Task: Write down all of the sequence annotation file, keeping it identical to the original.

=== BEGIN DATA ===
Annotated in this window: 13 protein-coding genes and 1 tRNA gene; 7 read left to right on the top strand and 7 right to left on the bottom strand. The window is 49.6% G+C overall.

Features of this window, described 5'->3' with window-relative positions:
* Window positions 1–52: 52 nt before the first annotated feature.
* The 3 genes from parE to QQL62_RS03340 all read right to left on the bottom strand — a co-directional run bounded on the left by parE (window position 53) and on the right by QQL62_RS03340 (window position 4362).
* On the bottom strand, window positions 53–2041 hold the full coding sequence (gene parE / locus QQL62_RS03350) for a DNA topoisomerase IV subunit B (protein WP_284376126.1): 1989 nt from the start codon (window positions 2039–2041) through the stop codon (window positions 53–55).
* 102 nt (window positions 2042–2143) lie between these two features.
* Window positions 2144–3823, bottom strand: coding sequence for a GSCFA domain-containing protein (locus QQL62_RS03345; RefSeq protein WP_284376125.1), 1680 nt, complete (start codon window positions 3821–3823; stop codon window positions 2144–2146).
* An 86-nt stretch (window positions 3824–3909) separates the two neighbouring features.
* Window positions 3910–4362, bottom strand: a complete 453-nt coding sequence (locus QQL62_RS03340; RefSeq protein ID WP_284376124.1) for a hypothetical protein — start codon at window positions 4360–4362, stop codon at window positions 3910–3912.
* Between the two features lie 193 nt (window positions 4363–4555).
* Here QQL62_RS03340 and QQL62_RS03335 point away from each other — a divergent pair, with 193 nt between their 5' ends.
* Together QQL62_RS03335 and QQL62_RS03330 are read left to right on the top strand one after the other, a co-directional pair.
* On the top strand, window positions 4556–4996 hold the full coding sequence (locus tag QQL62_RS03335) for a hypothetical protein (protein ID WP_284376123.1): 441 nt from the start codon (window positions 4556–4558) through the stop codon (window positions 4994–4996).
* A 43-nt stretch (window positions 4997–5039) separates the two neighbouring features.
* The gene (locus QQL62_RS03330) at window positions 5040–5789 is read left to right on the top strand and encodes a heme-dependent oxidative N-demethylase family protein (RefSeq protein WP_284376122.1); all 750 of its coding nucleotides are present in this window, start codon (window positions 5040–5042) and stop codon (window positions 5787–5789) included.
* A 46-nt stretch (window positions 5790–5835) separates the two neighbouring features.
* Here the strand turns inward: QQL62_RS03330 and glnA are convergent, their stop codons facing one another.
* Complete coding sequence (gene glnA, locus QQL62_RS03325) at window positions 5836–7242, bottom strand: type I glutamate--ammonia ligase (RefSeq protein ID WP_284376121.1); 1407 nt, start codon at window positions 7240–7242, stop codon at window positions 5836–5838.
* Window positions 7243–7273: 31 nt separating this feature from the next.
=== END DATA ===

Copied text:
Annotated in this window: 13 protein-coding genes and 1 tRNA gene; 7 read left to right on the top strand and 7 right to left on the bottom strand. The window is 49.6% G+C overall.

Features of this window, described 5'->3' with window-relative positions:
* Window positions 1–52: 52 nt before the first annotated feature.
* The 3 genes from parE to QQL62_RS03340 all read right to left on the bottom strand — a co-directional run bounded on the left by parE (window position 53) and on the right by QQL62_RS03340 (window position 4362).
* On the bottom strand, window positions 53–2041 hold the full coding sequence (gene parE / locus QQL62_RS03350) for a DNA topoisomerase IV subunit B (protein WP_284376126.1): 1989 nt from the start codon (window positions 2039–2041) through the stop codon (window positions 53–55).
* 102 nt (window positions 2042–2143) lie between these two features.
* Window positions 2144–3823, bottom strand: coding sequence for a GSCFA domain-containing protein (locus QQL62_RS03345; RefSeq protein WP_284376125.1), 1680 nt, complete (start codon window positions 3821–3823; stop codon window positions 2144–2146).
* An 86-nt stretch (window positions 3824–3909) separates the two neighbouring features.
* Window positions 3910–4362, bottom strand: a complete 453-nt coding sequence (locus QQL62_RS03340; RefSeq protein ID WP_284376124.1) for a hypothetical protein — start codon at window positions 4360–4362, stop codon at window positions 3910–3912.
* Between the two features lie 193 nt (window positions 4363–4555).
* Here QQL62_RS03340 and QQL62_RS03335 point away from each other — a divergent pair, with 193 nt between their 5' ends.
* Together QQL62_RS03335 and QQL62_RS03330 are read left to right on the top strand one after the other, a co-directional pair.
* On the top strand, window positions 4556–4996 hold the full coding sequence (locus tag QQL62_RS03335) for a hypothetical protein (protein ID WP_284376123.1): 441 nt from the start codon (window positions 4556–4558) through the stop codon (window positions 4994–4996).
* A 43-nt stretch (window positions 4997–5039) separates the two neighbouring features.
* The gene (locus QQL62_RS03330) at window positions 5040–5789 is read left to right on the top strand and encodes a heme-dependent oxidative N-demethylase family protein (RefSeq protein WP_284376122.1); all 750 of its coding nucleotides are present in this window, start codon (window positions 5040–5042) and stop codon (window positions 5787–5789) included.
* A 46-nt stretch (window positions 5790–5835) separates the two neighbouring features.
* Here the strand turns inward: QQL62_RS03330 and glnA are convergent, their stop codons facing one another.
* Complete coding sequence (gene glnA, locus QQL62_RS03325) at window positions 5836–7242, bottom strand: type I glutamate--ammonia ligase (RefSeq protein ID WP_284376121.1); 1407 nt, start codon at window positions 7240–7242, stop codon at window positions 5836–5838.
* Window positions 7243–7273: 31 nt separating this feature from the next.